Record-breaking heat across Alaska is pushing tourists to beaches, and sending flames across the unseasonably hot, dry state.
Anchorage experienced higher than average temperatures nearly every day of June, reaching a balmy 80 degrees Fahrenheit on days that once maxed out at a mild 67.
The weather is forecasted to heat up further through and after the Fourth of July, with temperatures expected to climb to nearly 90 degrees Fahrenheit in Fairbanks and Anchorage over the weekend.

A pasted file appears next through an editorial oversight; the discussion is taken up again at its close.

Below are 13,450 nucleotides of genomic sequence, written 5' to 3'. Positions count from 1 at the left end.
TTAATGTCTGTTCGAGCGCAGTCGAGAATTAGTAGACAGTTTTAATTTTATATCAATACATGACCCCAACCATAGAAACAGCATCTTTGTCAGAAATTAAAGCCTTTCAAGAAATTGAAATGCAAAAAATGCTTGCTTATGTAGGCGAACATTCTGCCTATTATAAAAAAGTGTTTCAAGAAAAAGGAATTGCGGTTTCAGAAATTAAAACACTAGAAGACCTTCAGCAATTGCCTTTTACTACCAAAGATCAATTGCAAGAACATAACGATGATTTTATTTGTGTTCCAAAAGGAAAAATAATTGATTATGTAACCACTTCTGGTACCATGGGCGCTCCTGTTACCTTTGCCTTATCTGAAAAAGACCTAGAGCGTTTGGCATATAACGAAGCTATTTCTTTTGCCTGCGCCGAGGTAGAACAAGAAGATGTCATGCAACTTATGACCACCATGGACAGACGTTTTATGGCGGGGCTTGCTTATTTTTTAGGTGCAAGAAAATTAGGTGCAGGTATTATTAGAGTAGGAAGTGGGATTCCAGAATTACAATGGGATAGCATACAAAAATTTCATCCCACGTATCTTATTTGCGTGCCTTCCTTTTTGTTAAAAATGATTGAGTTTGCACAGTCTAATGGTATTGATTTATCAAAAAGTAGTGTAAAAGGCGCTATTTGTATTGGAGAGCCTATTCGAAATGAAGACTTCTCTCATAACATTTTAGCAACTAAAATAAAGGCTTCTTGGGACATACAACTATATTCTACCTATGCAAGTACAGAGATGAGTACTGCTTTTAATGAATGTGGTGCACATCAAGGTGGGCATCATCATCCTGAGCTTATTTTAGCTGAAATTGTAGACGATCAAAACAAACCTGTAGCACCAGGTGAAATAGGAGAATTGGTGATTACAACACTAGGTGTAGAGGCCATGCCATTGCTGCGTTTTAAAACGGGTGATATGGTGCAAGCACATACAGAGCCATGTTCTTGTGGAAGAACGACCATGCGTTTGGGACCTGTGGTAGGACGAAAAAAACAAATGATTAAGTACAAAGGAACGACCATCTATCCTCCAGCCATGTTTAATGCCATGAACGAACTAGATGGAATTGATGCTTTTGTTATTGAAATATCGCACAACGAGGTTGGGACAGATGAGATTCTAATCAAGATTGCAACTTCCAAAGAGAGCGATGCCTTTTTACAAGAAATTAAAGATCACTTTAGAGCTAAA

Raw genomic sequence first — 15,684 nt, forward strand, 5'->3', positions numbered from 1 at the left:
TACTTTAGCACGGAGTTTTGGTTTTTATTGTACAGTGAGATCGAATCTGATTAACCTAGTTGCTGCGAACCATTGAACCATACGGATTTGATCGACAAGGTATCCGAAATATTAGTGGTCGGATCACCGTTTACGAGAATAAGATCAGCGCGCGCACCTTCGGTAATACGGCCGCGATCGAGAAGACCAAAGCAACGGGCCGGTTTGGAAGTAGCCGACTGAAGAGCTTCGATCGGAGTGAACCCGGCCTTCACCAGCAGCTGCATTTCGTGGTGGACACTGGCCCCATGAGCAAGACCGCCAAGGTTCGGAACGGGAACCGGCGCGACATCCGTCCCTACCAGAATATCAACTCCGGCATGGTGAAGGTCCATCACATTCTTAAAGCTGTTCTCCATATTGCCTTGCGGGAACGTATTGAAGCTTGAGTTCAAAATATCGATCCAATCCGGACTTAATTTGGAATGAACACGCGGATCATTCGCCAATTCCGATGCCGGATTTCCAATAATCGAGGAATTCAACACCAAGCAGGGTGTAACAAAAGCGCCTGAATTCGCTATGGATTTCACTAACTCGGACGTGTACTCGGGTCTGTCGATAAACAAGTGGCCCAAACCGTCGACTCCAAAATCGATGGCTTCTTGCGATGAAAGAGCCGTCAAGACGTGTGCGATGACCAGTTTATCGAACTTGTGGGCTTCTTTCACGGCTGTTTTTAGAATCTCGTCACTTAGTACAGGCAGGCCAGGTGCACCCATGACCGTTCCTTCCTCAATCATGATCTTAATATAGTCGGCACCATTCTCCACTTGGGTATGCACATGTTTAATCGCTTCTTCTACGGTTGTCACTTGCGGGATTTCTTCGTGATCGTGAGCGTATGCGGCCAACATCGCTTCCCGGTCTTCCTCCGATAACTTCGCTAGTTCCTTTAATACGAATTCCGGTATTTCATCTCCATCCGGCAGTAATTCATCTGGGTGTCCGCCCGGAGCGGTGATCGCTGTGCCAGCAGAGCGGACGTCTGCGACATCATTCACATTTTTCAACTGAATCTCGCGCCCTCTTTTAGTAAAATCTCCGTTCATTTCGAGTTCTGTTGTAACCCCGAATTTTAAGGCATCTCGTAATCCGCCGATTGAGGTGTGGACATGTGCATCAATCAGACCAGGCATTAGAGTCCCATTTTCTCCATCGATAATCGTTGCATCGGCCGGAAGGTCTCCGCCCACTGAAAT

If the forecasts are correct, the state could set several new local heat records before the week is out.
Alaska’s heating has a cascading effect. As ocean temperatures rise, the coasts heat up, with potentially catastrophic consequences on land and in the water. And all that local heat contributes to faster planet-wide warming.Alaska is no stranger to large wildfires, and so far this year’s fire season is only slightly worse than average. But with about a quarter-million acres burned in roughly the last week, nearly 120 fires still uncontained, and the heat still rising, authorities aren’t taking any chances.
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